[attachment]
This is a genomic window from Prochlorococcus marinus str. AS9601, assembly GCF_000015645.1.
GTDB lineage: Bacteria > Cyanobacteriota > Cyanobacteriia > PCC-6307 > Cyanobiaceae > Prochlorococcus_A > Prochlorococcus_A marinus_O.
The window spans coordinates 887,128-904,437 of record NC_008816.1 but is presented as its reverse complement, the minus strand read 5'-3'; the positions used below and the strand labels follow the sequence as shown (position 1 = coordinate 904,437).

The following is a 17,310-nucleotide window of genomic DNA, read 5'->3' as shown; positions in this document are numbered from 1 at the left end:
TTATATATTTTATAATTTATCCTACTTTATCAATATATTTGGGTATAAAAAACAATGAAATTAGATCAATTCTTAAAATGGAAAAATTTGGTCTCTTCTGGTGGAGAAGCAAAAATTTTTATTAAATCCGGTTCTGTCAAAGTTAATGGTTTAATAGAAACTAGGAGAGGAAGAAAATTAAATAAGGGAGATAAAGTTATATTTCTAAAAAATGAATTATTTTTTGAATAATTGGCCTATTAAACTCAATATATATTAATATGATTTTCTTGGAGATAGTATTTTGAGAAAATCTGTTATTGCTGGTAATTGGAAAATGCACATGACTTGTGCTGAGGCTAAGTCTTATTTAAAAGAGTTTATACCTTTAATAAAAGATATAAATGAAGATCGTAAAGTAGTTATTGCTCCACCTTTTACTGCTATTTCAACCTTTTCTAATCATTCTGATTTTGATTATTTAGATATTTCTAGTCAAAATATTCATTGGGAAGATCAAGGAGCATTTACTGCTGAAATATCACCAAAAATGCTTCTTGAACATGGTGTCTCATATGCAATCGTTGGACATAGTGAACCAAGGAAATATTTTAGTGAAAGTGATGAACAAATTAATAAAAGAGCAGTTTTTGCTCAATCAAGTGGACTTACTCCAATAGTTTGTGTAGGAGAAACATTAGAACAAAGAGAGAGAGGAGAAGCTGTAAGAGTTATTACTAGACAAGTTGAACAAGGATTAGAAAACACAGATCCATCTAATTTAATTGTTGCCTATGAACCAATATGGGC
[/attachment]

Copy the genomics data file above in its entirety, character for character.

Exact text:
This is a genomic window from Prochlorococcus marinus str. AS9601, assembly GCF_000015645.1.
GTDB lineage: Bacteria > Cyanobacteriota > Cyanobacteriia > PCC-6307 > Cyanobiaceae > Prochlorococcus_A > Prochlorococcus_A marinus_O.
The window spans coordinates 887,128-904,437 of record NC_008816.1 but is presented as its reverse complement, the minus strand read 5'-3'; the positions used below and the strand labels follow the sequence as shown (position 1 = coordinate 904,437).

The following is a 17,310-nucleotide window of genomic DNA, read 5'->3' as shown; positions in this document are numbered from 1 at the left end:
TTATATATTTTATAATTTATCCTACTTTATCAATATATTTGGGTATAAAAAACAATGAAATTAGATCAATTCTTAAAATGGAAAAATTTGGTCTCTTCTGGTGGAGAAGCAAAAATTTTTATTAAATCCGGTTCTGTCAAAGTTAATGGTTTAATAGAAACTAGGAGAGGAAGAAAATTAAATAAGGGAGATAAAGTTATATTTCTAAAAAATGAATTATTTTTTGAATAATTGGCCTATTAAACTCAATATATATTAATATGATTTTCTTGGAGATAGTATTTTGAGAAAATCTGTTATTGCTGGTAATTGGAAAATGCACATGACTTGTGCTGAGGCTAAGTCTTATTTAAAAGAGTTTATACCTTTAATAAAAGATATAAATGAAGATCGTAAAGTAGTTATTGCTCCACCTTTTACTGCTATTTCAACCTTTTCTAATCATTCTGATTTTGATTATTTAGATATTTCTAGTCAAAATATTCATTGGGAAGATCAAGGAGCATTTACTGCTGAAATATCACCAAAAATGCTTCTTGAACATGGTGTCTCATATGCAATCGTTGGACATAGTGAACCAAGGAAATATTTTAGTGAAAGTGATGAACAAATTAATAAAAGAGCAGTTTTTGCTCAATCAAGTGGACTTACTCCAATAGTTTGTGTAGGAGAAACATTAGAACAAAGAGAGAGAGGAGAAGCTGTAAGAGTTATTACTAGACAAGTTGAACAAGGATTAGAAAACACAGATCCATCTAATTTAATTGTTGCCTATGAACCAATATGGGC